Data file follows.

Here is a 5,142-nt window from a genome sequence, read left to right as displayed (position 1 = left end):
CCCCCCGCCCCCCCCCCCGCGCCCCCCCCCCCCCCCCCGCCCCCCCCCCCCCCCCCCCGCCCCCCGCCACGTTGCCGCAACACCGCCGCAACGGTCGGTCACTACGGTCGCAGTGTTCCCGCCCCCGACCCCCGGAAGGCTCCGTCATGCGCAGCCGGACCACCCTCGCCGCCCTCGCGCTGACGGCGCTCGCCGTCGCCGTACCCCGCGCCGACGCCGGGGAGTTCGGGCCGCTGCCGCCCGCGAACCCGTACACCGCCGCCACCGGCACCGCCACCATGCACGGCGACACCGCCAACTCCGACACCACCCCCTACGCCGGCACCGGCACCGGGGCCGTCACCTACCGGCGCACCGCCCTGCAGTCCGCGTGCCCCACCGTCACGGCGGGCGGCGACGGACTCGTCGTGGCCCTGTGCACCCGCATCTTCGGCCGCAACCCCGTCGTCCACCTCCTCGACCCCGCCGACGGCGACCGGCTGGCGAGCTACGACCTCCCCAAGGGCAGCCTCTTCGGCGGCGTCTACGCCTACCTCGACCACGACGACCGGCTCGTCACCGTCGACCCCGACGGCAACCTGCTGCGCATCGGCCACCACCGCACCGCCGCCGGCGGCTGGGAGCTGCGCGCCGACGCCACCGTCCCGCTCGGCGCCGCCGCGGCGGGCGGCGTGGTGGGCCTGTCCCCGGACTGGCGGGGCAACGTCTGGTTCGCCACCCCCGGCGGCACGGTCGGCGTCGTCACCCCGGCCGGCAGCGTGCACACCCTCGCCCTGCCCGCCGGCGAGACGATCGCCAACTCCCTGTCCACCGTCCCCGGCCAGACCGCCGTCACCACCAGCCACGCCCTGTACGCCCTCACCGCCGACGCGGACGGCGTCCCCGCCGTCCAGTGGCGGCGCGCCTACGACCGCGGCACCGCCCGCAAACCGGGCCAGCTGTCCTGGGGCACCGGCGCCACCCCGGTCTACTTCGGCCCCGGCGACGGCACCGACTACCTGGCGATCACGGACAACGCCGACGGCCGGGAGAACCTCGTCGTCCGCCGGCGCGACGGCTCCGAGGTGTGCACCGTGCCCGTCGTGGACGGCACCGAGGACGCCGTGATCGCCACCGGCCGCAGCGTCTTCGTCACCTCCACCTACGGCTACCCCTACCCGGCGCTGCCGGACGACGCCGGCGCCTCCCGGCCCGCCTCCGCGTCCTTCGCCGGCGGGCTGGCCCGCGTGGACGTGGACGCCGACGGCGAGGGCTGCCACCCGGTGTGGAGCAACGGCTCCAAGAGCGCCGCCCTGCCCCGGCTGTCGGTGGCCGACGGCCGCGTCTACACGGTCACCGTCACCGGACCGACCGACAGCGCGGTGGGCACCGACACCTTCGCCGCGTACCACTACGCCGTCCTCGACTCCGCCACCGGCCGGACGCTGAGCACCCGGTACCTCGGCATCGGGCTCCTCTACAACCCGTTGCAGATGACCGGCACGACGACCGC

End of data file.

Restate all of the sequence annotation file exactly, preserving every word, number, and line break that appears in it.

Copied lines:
Here is a 5,142-nt window from a genome sequence, read left to right as displayed (position 1 = left end):
CCCCCCGCCCCCCCCCCCGCGCCCCCCCCCCCCCCCCCGCCCCCCCCCCCCCCCCCCCGCCCCCCGCCACGTTGCCGCAACACCGCCGCAACGGTCGGTCACTACGGTCGCAGTGTTCCCGCCCCCGACCCCCGGAAGGCTCCGTCATGCGCAGCCGGACCACCCTCGCCGCCCTCGCGCTGACGGCGCTCGCCGTCGCCGTACCCCGCGCCGACGCCGGGGAGTTCGGGCCGCTGCCGCCCGCGAACCCGTACACCGCCGCCACCGGCACCGCCACCATGCACGGCGACACCGCCAACTCCGACACCACCCCCTACGCCGGCACCGGCACCGGGGCCGTCACCTACCGGCGCACCGCCCTGCAGTCCGCGTGCCCCACCGTCACGGCGGGCGGCGACGGACTCGTCGTGGCCCTGTGCACCCGCATCTTCGGCCGCAACCCCGTCGTCCACCTCCTCGACCCCGCCGACGGCGACCGGCTGGCGAGCTACGACCTCCCCAAGGGCAGCCTCTTCGGCGGCGTCTACGCCTACCTCGACCACGACGACCGGCTCGTCACCGTCGACCCCGACGGCAACCTGCTGCGCATCGGCCACCACCGCACCGCCGCCGGCGGCTGGGAGCTGCGCGCCGACGCCACCGTCCCGCTCGGCGCCGCCGCGGCGGGCGGCGTGGTGGGCCTGTCCCCGGACTGGCGGGGCAACGTCTGGTTCGCCACCCCCGGCGGCACGGTCGGCGTCGTCACCCCGGCCGGCAGCGTGCACACCCTCGCCCTGCCCGCCGGCGAGACGATCGCCAACTCCCTGTCCACCGTCCCCGGCCAGACCGCCGTCACCACCAGCCACGCCCTGTACGCCCTCACCGCCGACGCGGACGGCGTCCCCGCCGTCCAGTGGCGGCGCGCCTACGACCGCGGCACCGCCCGCAAACCGGGCCAGCTGTCCTGGGGCACCGGCGCCACCCCGGTCTACTTCGGCCCCGGCGACGGCACCGACTACCTGGCGATCACGGACAACGCCGACGGCCGGGAGAACCTCGTCGTCCGCCGGCGCGACGGCTCCGAGGTGTGCACCGTGCCCGTCGTGGACGGCACCGAGGACGCCGTGATCGCCACCGGCCGCAGCGTCTTCGTCACCTCCACCTACGGCTACCCCTACCCGGCGCTGCCGGACGACGCCGGCGCCTCCCGGCCCGCCTCCGCGTCCTTCGCCGGCGGGCTGGCCCGCGTGGACGTGGACGCCGACGGCGAGGGCTGCCACCCGGTGTGGAGCAACGGCTCCAAGAGCGCCGCCCTGCCCCGGCTGTCGGTGGCCGACGGCCGCGTCTACACGGTCACCGTCACCGGACCGACCGACAGCGCGGTGGGCACCGACACCTTCGCCGCGTACCACTACGCCGTCCTCGACTCCGCCACCGGCCGGACGCTGAGCACCCGGTACCTCGGCATCGGGCTCCTCTACAACCCGTTGCAGATGACCGGCACGACGACCGC